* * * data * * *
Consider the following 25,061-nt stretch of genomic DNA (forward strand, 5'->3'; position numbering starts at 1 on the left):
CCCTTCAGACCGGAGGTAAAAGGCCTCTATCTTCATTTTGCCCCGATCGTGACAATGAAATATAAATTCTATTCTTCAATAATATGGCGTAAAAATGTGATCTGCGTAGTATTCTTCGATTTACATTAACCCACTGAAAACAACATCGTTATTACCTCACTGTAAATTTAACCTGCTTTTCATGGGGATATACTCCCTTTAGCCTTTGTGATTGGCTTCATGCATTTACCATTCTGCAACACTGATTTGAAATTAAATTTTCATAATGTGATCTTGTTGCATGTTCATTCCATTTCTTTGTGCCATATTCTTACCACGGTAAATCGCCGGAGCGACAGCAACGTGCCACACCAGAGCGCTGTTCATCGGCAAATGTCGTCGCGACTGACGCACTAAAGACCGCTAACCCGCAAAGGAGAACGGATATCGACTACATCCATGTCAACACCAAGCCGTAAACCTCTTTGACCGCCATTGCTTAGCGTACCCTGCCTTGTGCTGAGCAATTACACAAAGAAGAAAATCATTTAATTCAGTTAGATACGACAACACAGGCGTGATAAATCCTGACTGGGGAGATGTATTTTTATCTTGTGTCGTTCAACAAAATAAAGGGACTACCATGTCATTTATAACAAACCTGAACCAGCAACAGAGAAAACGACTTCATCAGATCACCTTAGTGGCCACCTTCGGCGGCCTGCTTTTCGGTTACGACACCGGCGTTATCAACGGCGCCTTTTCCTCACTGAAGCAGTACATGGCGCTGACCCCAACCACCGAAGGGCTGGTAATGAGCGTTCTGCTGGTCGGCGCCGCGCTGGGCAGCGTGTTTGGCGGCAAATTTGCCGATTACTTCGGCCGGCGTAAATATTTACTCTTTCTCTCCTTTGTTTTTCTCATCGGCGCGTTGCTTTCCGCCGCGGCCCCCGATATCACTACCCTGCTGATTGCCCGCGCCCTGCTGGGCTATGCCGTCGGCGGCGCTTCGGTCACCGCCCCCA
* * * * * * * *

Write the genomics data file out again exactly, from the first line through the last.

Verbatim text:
Consider the following 25,061-nt stretch of genomic DNA (forward strand, 5'->3'; position numbering starts at 1 on the left):
CCCTTCAGACCGGAGGTAAAAGGCCTCTATCTTCATTTTGCCCCGATCGTGACAATGAAATATAAATTCTATTCTTCAATAATATGGCGTAAAAATGTGATCTGCGTAGTATTCTTCGATTTACATTAACCCACTGAAAACAACATCGTTATTACCTCACTGTAAATTTAACCTGCTTTTCATGGGGATATACTCCCTTTAGCCTTTGTGATTGGCTTCATGCATTTACCATTCTGCAACACTGATTTGAAATTAAATTTTCATAATGTGATCTTGTTGCATGTTCATTCCATTTCTTTGTGCCATATTCTTACCACGGTAAATCGCCGGAGCGACAGCAACGTGCCACACCAGAGCGCTGTTCATCGGCAAATGTCGTCGCGACTGACGCACTAAAGACCGCTAACCCGCAAAGGAGAACGGATATCGACTACATCCATGTCAACACCAAGCCGTAAACCTCTTTGACCGCCATTGCTTAGCGTACCCTGCCTTGTGCTGAGCAATTACACAAAGAAGAAAATCATTTAATTCAGTTAGATACGACAACACAGGCGTGATAAATCCTGACTGGGGAGATGTATTTTTATCTTGTGTCGTTCAACAAAATAAAGGGACTACCATGTCATTTATAACAAACCTGAACCAGCAACAGAGAAAACGACTTCATCAGATCACCTTAGTGGCCACCTTCGGCGGCCTGCTTTTCGGTTACGACACCGGCGTTATCAACGGCGCCTTTTCCTCACTGAAGCAGTACATGGCGCTGACCCCAACCACCGAAGGGCTGGTAATGAGCGTTCTGCTGGTCGGCGCCGCGCTGGGCAGCGTGTTTGGCGGCAAATTTGCCGATTACTTCGGCCGGCGTAAATATTTACTCTTTCTCTCCTTTGTTTTTCTCATCGGCGCGTTGCTTTCCGCCGCGGCCCCCGATATCACTACCCTGCTGATTGCCCGCGCCCTGCTGGGCTATGCCGTCGGCGGCGCTTCGGTCACCGCCCCCA